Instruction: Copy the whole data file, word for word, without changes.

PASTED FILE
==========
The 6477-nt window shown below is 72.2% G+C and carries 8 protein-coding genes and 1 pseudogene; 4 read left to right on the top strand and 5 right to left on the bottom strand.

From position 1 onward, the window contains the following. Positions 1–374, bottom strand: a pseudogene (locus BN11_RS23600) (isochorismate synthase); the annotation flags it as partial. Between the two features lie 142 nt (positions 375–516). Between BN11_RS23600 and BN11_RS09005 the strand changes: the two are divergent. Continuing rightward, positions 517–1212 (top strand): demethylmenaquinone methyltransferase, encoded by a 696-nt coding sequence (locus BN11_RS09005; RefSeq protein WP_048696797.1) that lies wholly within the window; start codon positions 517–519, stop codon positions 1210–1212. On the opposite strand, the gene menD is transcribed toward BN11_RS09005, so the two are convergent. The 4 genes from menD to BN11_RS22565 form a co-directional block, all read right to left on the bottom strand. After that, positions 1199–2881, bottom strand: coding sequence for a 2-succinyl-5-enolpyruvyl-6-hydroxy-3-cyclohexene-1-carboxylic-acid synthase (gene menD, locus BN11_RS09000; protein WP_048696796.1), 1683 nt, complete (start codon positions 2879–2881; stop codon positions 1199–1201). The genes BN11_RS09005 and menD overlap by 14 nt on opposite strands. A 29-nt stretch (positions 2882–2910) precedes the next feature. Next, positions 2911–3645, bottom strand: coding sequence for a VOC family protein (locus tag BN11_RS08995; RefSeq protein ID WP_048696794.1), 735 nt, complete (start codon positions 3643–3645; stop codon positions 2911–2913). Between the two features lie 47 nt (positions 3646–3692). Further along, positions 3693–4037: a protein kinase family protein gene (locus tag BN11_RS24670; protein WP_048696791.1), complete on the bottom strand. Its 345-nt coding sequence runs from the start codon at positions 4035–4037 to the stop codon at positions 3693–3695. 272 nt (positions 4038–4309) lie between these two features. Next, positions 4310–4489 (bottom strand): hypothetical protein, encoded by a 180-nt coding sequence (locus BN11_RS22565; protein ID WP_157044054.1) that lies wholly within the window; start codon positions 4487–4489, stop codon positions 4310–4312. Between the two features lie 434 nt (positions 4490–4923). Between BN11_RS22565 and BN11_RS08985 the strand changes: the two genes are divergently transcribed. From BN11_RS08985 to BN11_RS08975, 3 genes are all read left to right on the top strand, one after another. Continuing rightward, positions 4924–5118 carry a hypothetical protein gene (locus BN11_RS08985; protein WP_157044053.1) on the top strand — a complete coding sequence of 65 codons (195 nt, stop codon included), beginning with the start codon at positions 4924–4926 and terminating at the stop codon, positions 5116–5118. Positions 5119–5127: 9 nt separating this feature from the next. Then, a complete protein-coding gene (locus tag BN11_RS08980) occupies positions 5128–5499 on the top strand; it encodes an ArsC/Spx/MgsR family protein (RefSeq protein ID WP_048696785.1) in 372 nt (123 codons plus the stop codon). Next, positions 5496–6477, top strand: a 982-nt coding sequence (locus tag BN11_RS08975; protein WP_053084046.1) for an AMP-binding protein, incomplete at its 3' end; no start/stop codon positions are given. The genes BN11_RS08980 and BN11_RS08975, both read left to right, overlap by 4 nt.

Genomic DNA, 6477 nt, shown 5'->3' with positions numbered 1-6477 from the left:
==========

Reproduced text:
The 6477-nt window shown below is 72.2% G+C and carries 8 protein-coding genes and 1 pseudogene; 4 read left to right on the top strand and 5 right to left on the bottom strand.

From position 1 onward, the window contains the following. Positions 1–374, bottom strand: a pseudogene (locus BN11_RS23600) (isochorismate synthase); the annotation flags it as partial. Between the two features lie 142 nt (positions 375–516). Between BN11_RS23600 and BN11_RS09005 the strand changes: the two are divergent. Continuing rightward, positions 517–1212 (top strand): demethylmenaquinone methyltransferase, encoded by a 696-nt coding sequence (locus BN11_RS09005; RefSeq protein WP_048696797.1) that lies wholly within the window; start codon positions 517–519, stop codon positions 1210–1212. On the opposite strand, the gene menD is transcribed toward BN11_RS09005, so the two are convergent. The 4 genes from menD to BN11_RS22565 form a co-directional block, all read right to left on the bottom strand. After that, positions 1199–2881, bottom strand: coding sequence for a 2-succinyl-5-enolpyruvyl-6-hydroxy-3-cyclohexene-1-carboxylic-acid synthase (gene menD, locus BN11_RS09000; protein WP_048696796.1), 1683 nt, complete (start codon positions 2879–2881; stop codon positions 1199–1201). The genes BN11_RS09005 and menD overlap by 14 nt on opposite strands. A 29-nt stretch (positions 2882–2910) precedes the next feature. Next, positions 2911–3645, bottom strand: coding sequence for a VOC family protein (locus tag BN11_RS08995; RefSeq protein ID WP_048696794.1), 735 nt, complete (start codon positions 3643–3645; stop codon positions 2911–2913). Between the two features lie 47 nt (positions 3646–3692). Further along, positions 3693–4037: a protein kinase family protein gene (locus tag BN11_RS24670; protein WP_048696791.1), complete on the bottom strand. Its 345-nt coding sequence runs from the start codon at positions 4035–4037 to the stop codon at positions 3693–3695. 272 nt (positions 4038–4309) lie between these two features. Next, positions 4310–4489 (bottom strand): hypothetical protein, encoded by a 180-nt coding sequence (locus BN11_RS22565; protein ID WP_157044054.1) that lies wholly within the window; start codon positions 4487–4489, stop codon positions 4310–4312. Between the two features lie 434 nt (positions 4490–4923). Between BN11_RS22565 and BN11_RS08985 the strand changes: the two genes are divergently transcribed. From BN11_RS08985 to BN11_RS08975, 3 genes are all read left to right on the top strand, one after another. Continuing rightward, positions 4924–5118 carry a hypothetical protein gene (locus BN11_RS08985; protein WP_157044053.1) on the top strand — a complete coding sequence of 65 codons (195 nt, stop codon included), beginning with the start codon at positions 4924–4926 and terminating at the stop codon, positions 5116–5118. Positions 5119–5127: 9 nt separating this feature from the next. Then, a complete protein-coding gene (locus tag BN11_RS08980) occupies positions 5128–5499 on the top strand; it encodes an ArsC/Spx/MgsR family protein (RefSeq protein ID WP_048696785.1) in 372 nt (123 codons plus the stop codon). Next, positions 5496–6477, top strand: a 982-nt coding sequence (locus tag BN11_RS08975; protein WP_053084046.1) for an AMP-binding protein, incomplete at its 3' end; no start/stop codon positions are given. The genes BN11_RS08980 and BN11_RS08975, both read left to right, overlap by 4 nt.

Genomic DNA, 6477 nt, shown 5'->3' with positions numbered 1-6477 from the left: